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Tax returns: 4 million still to file self assessment, says HMRC

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Tax returns: 4 million still to file self assessment, says HMRC
HMRC is urging millions of customers who are still to file their tax return, pay any outstanding liabilities or set up a payment plan, to do so ahead of the deadline. Photo: Matthew Lloyd/Getty

Four million Brits have still not submitted their completed self assessment tax return ahead of the 31 January deadline, HM Revenue and Customs (HMRC) has warned.

HMRC is urging those who are still to file their tax return, pay any outstanding liabilities or set up a payment plan, to do so ahead of the deadline to avoid paying interest on all outstanding balances from 1 February.

HMRC has, like last year, waived penalties on late tax returns until 28 February and late tax payments until 1 April.

This means that anyone who cannot file their return by the 31 January deadline will not receive a late filing penalty if they file by 28 February. Similarly, anyone who cannot pay their tax liabilities by the 31 January will not receive a late payment penalty if they pay their tax in full, or set up a payment arrangement, by 1 April.

Lucy Frazer, financial secretary to the Treasury, said: "We recognise that Omicron is putting people under pressure, so we are giving millions of people more breathing space to manage their tax affairs.

"Waiving late filing and payment penalties will help ease financial burdens and protect livelihoods as we navigate the months ahead."

Read more: Brits to rack up '25 million hours filing tax returns'

However, self-assessors will still be charged 2.75% interest on unpaid tax from 1 February.

Those unable to pay their tax bill can split their bill into smaller instalments using HMRC's Time to Pay service. Self assessment taxpayers with up to £30,000 of tax debt can do this online once they have filed their return.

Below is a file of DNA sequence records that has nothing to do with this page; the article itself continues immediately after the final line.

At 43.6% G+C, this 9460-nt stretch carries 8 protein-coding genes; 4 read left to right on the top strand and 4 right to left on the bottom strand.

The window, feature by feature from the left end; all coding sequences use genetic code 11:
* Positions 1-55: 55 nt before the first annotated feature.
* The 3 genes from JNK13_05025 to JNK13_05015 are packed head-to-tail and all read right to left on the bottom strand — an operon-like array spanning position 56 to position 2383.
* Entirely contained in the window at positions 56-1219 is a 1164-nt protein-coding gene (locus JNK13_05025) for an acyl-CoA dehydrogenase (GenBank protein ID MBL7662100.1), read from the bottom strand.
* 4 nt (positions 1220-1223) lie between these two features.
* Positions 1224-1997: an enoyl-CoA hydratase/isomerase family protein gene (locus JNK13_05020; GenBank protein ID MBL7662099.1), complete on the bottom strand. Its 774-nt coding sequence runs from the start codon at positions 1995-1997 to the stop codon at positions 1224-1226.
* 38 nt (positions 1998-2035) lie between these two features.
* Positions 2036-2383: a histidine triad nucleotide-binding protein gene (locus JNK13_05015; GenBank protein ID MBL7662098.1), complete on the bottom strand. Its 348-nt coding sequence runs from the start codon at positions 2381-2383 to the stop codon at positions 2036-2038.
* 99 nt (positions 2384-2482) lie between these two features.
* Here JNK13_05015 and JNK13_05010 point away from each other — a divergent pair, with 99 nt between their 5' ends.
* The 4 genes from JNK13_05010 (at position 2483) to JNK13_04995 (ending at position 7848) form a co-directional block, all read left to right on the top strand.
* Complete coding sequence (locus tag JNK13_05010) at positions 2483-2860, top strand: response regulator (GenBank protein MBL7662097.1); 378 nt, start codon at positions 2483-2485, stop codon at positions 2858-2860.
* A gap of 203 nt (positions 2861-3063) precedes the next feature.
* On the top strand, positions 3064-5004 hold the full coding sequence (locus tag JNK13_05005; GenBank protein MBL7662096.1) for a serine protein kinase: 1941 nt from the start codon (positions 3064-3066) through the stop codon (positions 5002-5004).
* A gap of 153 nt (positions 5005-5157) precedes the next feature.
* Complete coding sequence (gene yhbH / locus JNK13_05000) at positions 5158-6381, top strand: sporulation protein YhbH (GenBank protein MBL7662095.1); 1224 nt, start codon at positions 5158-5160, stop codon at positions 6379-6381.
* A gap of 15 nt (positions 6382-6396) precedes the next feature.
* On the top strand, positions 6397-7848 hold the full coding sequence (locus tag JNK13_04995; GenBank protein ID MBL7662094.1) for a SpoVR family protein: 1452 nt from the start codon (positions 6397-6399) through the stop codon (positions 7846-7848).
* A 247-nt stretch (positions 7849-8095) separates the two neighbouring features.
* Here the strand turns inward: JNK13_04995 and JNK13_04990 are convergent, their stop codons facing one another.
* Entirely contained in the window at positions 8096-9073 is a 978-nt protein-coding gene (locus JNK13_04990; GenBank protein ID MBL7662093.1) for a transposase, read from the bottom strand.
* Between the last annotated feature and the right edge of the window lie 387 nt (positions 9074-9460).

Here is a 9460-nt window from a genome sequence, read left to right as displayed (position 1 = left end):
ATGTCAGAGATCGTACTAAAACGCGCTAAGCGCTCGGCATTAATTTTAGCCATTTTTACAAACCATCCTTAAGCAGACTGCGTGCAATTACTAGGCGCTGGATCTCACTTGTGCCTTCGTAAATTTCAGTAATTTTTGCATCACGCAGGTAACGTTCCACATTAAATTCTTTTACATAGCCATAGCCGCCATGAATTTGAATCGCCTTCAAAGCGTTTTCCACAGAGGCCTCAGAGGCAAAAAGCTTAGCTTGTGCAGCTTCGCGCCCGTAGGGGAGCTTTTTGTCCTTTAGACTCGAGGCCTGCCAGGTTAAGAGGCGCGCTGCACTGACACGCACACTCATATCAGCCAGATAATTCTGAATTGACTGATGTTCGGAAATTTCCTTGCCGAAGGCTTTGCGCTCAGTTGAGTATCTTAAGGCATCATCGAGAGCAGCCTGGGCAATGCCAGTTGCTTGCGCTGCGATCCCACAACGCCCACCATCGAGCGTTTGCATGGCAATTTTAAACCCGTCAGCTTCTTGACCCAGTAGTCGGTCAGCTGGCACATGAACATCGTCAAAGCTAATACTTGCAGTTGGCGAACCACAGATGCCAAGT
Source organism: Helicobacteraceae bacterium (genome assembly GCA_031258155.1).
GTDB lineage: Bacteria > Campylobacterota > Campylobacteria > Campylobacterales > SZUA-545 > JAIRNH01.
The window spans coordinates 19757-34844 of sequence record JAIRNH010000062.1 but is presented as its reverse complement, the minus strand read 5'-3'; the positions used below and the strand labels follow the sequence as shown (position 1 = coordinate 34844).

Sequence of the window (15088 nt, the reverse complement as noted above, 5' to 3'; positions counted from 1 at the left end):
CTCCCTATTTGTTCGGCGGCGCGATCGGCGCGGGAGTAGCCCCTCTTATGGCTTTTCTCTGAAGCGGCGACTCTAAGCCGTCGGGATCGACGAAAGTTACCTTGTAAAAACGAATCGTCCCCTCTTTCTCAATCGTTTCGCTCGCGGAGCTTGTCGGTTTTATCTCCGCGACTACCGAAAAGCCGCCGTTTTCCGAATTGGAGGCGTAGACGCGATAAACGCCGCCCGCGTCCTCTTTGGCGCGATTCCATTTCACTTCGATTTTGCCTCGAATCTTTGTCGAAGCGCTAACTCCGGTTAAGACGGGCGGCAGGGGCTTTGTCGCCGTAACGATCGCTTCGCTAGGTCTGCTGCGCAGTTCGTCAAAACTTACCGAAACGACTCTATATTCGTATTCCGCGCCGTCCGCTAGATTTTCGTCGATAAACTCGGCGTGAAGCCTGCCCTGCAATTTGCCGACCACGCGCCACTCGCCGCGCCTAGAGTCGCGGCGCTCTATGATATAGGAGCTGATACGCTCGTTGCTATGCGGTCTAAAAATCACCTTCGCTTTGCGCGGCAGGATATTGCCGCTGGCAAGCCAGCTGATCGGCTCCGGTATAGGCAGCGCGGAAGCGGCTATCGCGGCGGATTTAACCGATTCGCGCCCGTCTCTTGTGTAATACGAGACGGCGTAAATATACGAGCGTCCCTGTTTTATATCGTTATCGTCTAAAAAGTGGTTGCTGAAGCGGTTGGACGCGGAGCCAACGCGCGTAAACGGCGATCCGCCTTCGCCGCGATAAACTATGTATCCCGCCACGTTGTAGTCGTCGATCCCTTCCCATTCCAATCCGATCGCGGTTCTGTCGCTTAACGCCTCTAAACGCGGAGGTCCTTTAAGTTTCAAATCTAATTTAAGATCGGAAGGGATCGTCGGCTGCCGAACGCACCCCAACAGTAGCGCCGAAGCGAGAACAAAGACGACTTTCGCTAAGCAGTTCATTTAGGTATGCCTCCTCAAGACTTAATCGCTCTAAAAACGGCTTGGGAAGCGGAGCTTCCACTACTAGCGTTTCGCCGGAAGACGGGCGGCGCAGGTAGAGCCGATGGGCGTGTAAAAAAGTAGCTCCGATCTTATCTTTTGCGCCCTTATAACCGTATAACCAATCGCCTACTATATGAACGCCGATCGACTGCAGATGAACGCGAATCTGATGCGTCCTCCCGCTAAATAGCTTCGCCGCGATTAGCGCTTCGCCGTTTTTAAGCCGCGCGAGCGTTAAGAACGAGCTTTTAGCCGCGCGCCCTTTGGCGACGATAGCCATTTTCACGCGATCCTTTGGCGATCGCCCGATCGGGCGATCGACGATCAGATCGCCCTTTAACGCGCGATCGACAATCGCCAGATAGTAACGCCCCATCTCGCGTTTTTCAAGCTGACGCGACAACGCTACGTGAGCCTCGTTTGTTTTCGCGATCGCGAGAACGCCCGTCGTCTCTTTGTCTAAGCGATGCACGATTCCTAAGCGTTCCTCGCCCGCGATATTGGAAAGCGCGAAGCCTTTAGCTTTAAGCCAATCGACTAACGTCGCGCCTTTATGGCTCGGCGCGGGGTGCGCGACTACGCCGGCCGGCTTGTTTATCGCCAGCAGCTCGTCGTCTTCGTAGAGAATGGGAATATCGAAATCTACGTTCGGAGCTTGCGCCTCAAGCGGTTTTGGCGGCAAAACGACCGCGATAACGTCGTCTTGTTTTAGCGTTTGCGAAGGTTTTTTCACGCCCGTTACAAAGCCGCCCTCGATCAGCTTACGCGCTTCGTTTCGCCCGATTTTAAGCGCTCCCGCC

More than 12.2 million customers are expected to complete a tax return for the 2020/21 tax year, according to HMRC.

Myrtle Lloyd, HMRC’s director general for customer services, said: “We know some customers may struggle to meet the self assessment deadline on 31 January which is why we have waived penalties for one month, giving them extra time to meet their obligations.

“And if anyone is worried about paying their tax bill, they can set up a monthly payment plan online — search ‘pay my self assessment’ on GOV.UK.”

Consumer group Which? revealed that Brits were set to rack up 25 million hours filing tax returns, with the average time taken to complete a return coming in at more than two hours, in a survey of 4,000 self-assessors.

Some 8% of respondents said it took them more than five hours.

Read more: Majority of Brits won’t be able to save in 2022 due to higher bills

James Andrews, senior personal finance editor at Money.co.uk said: “While the extension is good news for anyone struggling to submit their online tax return on time, you should not use it as a reason to delay starting the process. It can be long and complicated with masses of paperwork, so if you can, you should still aim to have everything in place by 31 January.

“One of the most common mistakes made with tax returns is an incorrect tax code, so even if you think this doesn’t apply to you, it’s a good idea to check your tax code anyway, just to be sure. If HMRC has the wrong details then you could be paying too much, or too little, so check you have the right code before it’s too late.

“If you have never sent an online tax return before, the first thing you need to do is register with the government website. This process can take up to three weeks, so if you are registering for the first time, you still have time due to the HMRC extension.

“Once you have registered, you can sign in and use the free HMRC self assessment online service on the government site to submit your tax return. To complete the forms, you’ll need to gather all the relevant paperwork and documents, which can include your P60, P45, P11D or a P9D. You might also need to provide a summary of any rental income and expenses or statements of earnings from savings and investments."

Mistakes in submitting your tax return can be amended by submitting an amendment in writing or via the HMRC website. "However, if this does happen to you, remember you only have 12 months to complete the process," said Andrews.

“If you’ve overpaid tax it’s relatively easy to claim it back. You shouldn’t need to use a third-party company, in fact, you can check whether it’s worth claiming a tax rebate for free using the HMRC tax checker."

Self assessment timeline:

  • 31 January — self assessment deadline (filing and payment)

  • 1 February — interest accrues on any outstanding tax bills

  • 28 February —last date to file any late online tax returns to avoid a late filing penalty

  • 1 April — last date to pay any outstanding tax or make a Time to Pay arrangement, to avoid a late payment penalty

  • 1 April — last date to set up a self-serve Time to Pay arrangement online

Watch: What is national insurance and do I have to pay it?

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